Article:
Warfare exercises in the disputed South China Sea over the past two months reveal a sustained, long-term escalation of Japanese activity in a region where Tokyo has strategic interests that include keeping Beijing in check.
In September a Japanese submarine, helicopter carrier and two destroyers explored the sea contested by six governments, with China the most militarily powerful. The exercise is part of a two-month initiative called Indo Southeast Asia Deployment 2018, designed to promote “interoperability with our partner navies,” the Japan Maritime Self-Defense Force says on its website.
Then, on Monday, Japanese Prime Minister Shinzo Abe pledged to work with Vietnam on security in the South China Sea. Two days earlier his forces had held a beach-storming drill with their counterparts in the Philippines.
Japan lacks a claim to the South China Sea, a 3.5 million-square-kilometer waterway stretching from Hong Kong to Borneo, as Vietnam and the Philippines do. But it wants to keep shipping lanes and other resource channels open, while muting China’s growing control that includes artificial islands for military infrastructure. Tokyo, a U.S. ally, also vies with Beijing in a separate dispute over the East China Sea.
“Clearly Japan wants to send a message to Beijing that China doesn’t get to do anything it wants in the South China Sea,” said Jeffrey Kingston, history instructor at Temple University Japan. “They are forging relationships with other nations in the region, conducting joint naval exercises, all of this to in a way show Beijing that we are not going to just let you claim the South China Sea as Lake China.”
“These exercises are going to become the new norm,” he said.
Trend of escalation
Japan started intensifying ties in Southeast Asia, including to countries around the South China Sea, some 20 years ago as China began expanding its own economic relations in the same region. Japan has cut back its development aid to China since 1999 and raised the amounts given to Southeast Asia, some of it to build transport infrastructure before China does.
About one-third of the world’s marine shipping traffic passes through the South China Sea, making it crucial to Japan’s acquisition of raw materials and export of manufactured goods.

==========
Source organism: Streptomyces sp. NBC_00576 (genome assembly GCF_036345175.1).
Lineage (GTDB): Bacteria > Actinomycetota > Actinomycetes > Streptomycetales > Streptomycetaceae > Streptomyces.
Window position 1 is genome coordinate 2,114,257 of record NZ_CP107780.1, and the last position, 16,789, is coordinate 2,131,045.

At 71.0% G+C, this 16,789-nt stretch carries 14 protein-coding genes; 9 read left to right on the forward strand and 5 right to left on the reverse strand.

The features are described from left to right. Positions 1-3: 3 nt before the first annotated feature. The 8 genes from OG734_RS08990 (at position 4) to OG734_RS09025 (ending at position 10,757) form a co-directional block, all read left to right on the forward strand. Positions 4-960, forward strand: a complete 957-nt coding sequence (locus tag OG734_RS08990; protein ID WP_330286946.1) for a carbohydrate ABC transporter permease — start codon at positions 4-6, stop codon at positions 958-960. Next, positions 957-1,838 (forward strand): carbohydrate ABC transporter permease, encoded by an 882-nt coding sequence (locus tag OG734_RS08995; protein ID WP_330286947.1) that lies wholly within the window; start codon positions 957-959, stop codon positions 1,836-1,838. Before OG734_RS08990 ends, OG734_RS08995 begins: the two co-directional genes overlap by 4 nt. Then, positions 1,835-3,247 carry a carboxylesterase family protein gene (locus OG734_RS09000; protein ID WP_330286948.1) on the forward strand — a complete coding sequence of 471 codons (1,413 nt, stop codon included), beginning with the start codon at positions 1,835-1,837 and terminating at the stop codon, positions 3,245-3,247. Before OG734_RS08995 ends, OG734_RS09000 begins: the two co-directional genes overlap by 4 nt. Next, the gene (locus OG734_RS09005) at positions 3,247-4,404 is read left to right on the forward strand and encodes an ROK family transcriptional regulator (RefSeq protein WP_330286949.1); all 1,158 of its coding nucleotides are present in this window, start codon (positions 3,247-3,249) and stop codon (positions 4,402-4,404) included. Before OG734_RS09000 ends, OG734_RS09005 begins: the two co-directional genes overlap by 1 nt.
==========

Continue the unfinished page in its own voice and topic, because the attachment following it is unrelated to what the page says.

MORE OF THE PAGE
In the Philippines, Japan agreed in March to lend money to Manila’s first subway system. It has also helped rebuild Marawi, a Philippine city partly destroyed by civil war in 2017.
“For the longest time Japan has been acting as a good friend of the Philippines in terms of the economy, and then reconstruction for instance in Marawi, so in a way I think one of the tactics of Japan is to maintain its friendly policy in the area,” said Maria Ela Atienza, political science professor at University of the Philippines Diliman.
Last year Japan vowed to work closely with Australia, India and the United States to keep the sea open internationally. Japan hopes other countries agree on international maritime “norms,” said Stephen Nagy, senior associate professor in politics and international studies at International Christian University in Tokyo.
Japan is expected to sustain its own missions in the sea so it becomes increasingly connected with coastal states. Brunei, Malaysia, Taiwan, Vietnam and the Philippines claim all or parts of the South China Sea but lack the economic or military clout that China has used to fortify its tiny islands over the past five to 10 years.
In June Japan offered a $23 million grant to Indonesia for building ports on islands that face the South China Sea. Two years ago it extended loans and grants to the Philippines for patrol ships. A Japanese submarine visited Vietnam last month.
Japan wants to help Southeast Asia, which in turn looks to Japan “as a counter balance,” Nagy said.
“There’s a strategic partnership engagement, establishing their own security footprint within the region and forging a consensus on how international law should be obeyed by countries within the region, and it’s all targeted at China,” he said.
China protested Japan’s submarine activities last month, saying they took place in waters that China claims. State-run news website Chinadaily.com said the mission “was testing one of China’s red lines.” China claims about 90 percent of the sea.
But in the longer term China will try to build stronger Japan ties because it’s now sparring with the United States over trade, scholars expect. The U.S. government has approved import tariffs this year covering $250 billion in Chinese goods.
China hopes to “turn down heat on Japan” because the United States is Beijing’s “biggest headache now” Kingston said. Japan for its part will engage China to show it can “smile and growl at the same time,” he added.